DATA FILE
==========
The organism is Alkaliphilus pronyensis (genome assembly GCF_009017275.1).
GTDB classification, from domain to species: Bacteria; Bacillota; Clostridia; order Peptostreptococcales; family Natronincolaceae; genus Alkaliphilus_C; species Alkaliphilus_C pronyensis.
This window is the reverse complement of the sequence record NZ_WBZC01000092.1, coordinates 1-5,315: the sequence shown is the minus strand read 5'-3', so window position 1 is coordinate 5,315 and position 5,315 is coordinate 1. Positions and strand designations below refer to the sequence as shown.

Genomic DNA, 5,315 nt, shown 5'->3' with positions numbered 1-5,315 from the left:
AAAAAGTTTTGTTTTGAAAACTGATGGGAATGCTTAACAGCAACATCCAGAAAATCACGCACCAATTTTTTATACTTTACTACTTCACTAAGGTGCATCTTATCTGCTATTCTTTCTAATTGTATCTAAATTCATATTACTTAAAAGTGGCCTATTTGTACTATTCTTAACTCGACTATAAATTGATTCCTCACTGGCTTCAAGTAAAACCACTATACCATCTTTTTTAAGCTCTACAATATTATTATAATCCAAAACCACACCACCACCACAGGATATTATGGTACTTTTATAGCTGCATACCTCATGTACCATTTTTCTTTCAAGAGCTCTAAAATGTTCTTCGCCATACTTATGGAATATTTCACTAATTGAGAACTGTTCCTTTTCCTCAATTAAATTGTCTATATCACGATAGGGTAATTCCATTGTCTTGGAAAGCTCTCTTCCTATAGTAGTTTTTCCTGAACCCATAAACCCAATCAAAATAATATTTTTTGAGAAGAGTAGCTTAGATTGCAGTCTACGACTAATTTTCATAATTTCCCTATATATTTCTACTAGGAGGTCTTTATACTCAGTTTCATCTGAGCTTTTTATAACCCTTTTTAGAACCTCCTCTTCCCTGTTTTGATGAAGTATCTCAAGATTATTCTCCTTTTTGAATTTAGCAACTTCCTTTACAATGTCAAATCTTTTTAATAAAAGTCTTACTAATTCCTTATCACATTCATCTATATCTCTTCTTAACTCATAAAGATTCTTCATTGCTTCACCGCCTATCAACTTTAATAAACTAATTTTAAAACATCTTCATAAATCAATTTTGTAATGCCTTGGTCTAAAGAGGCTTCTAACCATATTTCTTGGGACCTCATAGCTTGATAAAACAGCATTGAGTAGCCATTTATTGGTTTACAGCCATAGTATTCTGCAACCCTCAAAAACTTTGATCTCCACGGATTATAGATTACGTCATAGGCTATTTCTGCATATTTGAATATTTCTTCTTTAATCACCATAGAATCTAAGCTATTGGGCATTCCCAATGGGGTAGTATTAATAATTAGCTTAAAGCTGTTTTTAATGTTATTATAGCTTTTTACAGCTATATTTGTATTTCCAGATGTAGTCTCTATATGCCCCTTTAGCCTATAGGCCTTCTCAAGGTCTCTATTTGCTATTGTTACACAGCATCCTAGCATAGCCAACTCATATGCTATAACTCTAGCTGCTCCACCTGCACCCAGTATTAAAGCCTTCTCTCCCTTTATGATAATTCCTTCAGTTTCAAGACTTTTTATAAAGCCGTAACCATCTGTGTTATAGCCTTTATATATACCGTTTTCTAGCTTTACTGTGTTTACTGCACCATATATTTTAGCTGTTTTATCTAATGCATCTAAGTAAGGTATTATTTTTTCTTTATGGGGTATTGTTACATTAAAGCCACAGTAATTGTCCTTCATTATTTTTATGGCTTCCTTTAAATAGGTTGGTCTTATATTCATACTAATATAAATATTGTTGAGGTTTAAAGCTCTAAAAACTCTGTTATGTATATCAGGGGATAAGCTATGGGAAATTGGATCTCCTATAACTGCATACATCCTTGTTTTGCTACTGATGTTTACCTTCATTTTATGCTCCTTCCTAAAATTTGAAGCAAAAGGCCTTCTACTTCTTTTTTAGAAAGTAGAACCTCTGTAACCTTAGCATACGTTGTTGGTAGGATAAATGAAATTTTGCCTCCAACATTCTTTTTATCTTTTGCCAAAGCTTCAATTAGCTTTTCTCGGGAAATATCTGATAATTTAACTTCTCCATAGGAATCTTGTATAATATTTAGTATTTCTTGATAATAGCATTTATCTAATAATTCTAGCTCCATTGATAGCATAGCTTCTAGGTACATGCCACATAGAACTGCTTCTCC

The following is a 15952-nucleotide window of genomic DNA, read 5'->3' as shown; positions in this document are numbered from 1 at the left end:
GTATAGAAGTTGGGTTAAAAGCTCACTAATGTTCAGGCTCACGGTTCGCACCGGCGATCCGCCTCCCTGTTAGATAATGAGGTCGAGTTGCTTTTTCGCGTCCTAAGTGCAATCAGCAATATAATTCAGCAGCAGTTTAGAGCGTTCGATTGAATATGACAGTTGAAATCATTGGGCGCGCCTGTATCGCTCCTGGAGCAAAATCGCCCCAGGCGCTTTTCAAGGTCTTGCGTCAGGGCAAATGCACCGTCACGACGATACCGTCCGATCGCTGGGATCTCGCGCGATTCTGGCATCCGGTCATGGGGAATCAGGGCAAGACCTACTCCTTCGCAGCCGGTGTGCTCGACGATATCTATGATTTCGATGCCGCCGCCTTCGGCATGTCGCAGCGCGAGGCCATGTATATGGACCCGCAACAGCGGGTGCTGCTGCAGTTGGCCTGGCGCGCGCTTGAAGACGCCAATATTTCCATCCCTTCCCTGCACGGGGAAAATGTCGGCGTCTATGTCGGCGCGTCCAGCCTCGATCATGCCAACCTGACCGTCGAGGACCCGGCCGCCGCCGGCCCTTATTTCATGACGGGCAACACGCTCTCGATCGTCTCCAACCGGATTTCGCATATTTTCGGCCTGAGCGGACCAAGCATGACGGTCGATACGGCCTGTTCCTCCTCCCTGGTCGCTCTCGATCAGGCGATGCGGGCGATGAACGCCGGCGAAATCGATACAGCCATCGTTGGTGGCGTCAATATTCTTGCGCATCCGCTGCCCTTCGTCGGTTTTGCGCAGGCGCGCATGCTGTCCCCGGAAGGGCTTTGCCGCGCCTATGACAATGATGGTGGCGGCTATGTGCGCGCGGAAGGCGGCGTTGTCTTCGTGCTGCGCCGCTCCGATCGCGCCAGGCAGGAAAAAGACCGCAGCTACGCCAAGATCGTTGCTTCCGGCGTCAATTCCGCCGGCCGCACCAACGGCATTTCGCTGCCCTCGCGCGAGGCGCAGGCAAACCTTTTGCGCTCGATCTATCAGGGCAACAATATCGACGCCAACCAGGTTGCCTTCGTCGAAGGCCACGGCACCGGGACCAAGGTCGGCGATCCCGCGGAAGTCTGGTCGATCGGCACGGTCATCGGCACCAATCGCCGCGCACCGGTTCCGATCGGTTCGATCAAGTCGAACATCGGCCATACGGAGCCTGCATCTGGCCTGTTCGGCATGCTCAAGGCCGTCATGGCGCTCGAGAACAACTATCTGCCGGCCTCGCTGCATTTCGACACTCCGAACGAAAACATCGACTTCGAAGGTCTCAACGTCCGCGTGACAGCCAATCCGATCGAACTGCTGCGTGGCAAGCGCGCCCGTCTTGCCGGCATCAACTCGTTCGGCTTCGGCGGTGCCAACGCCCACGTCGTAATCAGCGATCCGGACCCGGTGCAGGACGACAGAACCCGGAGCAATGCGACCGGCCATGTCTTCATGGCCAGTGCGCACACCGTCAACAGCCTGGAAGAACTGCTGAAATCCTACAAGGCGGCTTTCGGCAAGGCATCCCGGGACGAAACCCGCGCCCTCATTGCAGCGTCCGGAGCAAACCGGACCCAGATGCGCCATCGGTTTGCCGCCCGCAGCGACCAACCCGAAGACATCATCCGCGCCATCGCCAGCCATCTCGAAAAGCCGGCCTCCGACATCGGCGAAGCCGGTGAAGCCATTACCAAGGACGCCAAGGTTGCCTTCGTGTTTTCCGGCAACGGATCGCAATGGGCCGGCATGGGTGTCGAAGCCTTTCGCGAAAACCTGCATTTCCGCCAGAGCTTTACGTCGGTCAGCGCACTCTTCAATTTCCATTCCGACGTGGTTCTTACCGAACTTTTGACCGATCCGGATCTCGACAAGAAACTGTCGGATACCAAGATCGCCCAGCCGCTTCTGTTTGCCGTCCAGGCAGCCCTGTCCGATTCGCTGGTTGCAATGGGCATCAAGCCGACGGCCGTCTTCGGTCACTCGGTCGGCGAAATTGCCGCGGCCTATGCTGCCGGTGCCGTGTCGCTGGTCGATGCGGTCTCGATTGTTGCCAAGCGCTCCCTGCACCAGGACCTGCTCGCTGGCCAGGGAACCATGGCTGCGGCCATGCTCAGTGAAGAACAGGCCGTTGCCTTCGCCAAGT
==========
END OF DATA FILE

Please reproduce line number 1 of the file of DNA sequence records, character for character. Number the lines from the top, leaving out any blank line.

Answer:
The organism is Alkaliphilus pronyensis (genome assembly GCF_009017275.1).